September 22, 2004

Ritchie: The sky is always falling

David Ritchie has published an interesting piece in the New York Press about doomsday traditions and our own end-times culture.
As impressive as the scope of world-enders' thinking these days is its overwhelming detail. Everything from events in the Middle East to the technology of cloning has been worked into one end-times commentary or another.

As one might expect, 9/11 has acquired apocalyptic dimensions of its own, explained at Boston University's Center for Millennial Studies website. In that specific context, the level of detail may extend even to the frequency of individual words in the book of Revelation. A pious acquaintance, apparently aware of Manhattan's equation with mystery Babylon, tried to relate the fall of the WTC's two towers to the repetition of the two words "is fallen" in Revelation 14:8:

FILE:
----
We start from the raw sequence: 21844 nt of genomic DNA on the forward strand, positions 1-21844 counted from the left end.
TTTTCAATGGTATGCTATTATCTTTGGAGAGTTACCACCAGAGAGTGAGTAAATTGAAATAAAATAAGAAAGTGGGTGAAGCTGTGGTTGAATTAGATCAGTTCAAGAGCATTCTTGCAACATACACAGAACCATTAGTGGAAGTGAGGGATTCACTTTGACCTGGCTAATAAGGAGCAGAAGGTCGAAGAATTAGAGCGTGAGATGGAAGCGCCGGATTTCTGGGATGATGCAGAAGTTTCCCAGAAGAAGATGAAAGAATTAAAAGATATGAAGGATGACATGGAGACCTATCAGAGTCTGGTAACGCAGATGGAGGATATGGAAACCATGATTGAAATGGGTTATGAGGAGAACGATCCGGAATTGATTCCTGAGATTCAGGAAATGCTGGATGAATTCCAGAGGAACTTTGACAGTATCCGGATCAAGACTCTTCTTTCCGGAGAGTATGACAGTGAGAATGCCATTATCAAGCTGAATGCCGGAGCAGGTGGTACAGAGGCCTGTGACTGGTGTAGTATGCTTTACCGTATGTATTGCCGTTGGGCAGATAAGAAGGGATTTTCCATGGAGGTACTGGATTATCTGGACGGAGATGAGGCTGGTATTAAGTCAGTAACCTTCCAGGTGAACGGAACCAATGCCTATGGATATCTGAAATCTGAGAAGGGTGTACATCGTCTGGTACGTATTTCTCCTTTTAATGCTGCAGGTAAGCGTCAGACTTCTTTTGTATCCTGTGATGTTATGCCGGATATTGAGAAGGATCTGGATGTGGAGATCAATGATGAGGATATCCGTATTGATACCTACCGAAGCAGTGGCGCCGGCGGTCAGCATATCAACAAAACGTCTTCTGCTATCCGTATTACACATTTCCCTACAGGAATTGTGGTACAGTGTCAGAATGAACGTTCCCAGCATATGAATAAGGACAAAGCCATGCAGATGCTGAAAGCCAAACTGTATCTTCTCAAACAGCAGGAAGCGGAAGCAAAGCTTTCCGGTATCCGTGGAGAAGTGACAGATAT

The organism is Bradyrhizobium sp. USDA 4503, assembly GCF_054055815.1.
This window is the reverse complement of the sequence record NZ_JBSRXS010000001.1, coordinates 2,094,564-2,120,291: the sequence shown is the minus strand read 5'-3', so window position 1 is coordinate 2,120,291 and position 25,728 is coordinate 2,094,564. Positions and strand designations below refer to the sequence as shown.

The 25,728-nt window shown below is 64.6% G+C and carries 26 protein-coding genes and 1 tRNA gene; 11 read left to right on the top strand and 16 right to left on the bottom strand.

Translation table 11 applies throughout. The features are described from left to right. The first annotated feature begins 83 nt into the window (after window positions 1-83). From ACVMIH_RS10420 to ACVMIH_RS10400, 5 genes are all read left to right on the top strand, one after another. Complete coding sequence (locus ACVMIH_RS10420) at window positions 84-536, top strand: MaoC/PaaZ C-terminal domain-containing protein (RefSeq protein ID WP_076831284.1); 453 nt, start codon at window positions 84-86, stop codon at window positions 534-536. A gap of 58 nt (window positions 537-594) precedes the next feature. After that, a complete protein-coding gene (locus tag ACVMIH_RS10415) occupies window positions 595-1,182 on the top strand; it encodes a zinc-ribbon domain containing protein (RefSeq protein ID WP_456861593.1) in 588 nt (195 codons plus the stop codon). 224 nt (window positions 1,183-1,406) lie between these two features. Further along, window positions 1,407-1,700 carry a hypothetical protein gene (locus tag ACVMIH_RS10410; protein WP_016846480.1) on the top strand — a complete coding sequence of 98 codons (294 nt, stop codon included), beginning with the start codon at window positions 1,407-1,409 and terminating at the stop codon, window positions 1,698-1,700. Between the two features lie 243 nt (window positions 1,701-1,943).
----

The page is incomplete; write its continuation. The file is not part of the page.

"And there followed another angel, saying, Babylon is fallen, is fallen, that great city, because she made all nations drink of the wine of the wrath of her fornication."

Being no biblical scholar, and certainly no eschatologist, I can only make a guess (albeit uninformed) that the words are repeated for emphasis and not to represent a specific number of buildings destroyed.

The detail of these scenarios reflects more than just zeal and fascination. It also serves two important purposes. One, to overwhelm the reader or listener with information. Presented with countless particulars and tiny specifics, one simply cannot investigate, much less evaluate, all of them one by one. Potential critics are swamped. That effect accounts, at least in part, for the success of many end-times models. Doomsday artists are well aware of this principle: The more detail, the better, for the same reason that a hurricane is more powerful than a single raindrop.

Now for the second, less evident but equally important purpose of abundant detail: It provides a doomsday scenario such as a conspiracy hypothesis about the "last days" with countless points of attachment to other scenarios. Together, they support and reinforce one another in the same manner as the interconnected girders of a building.

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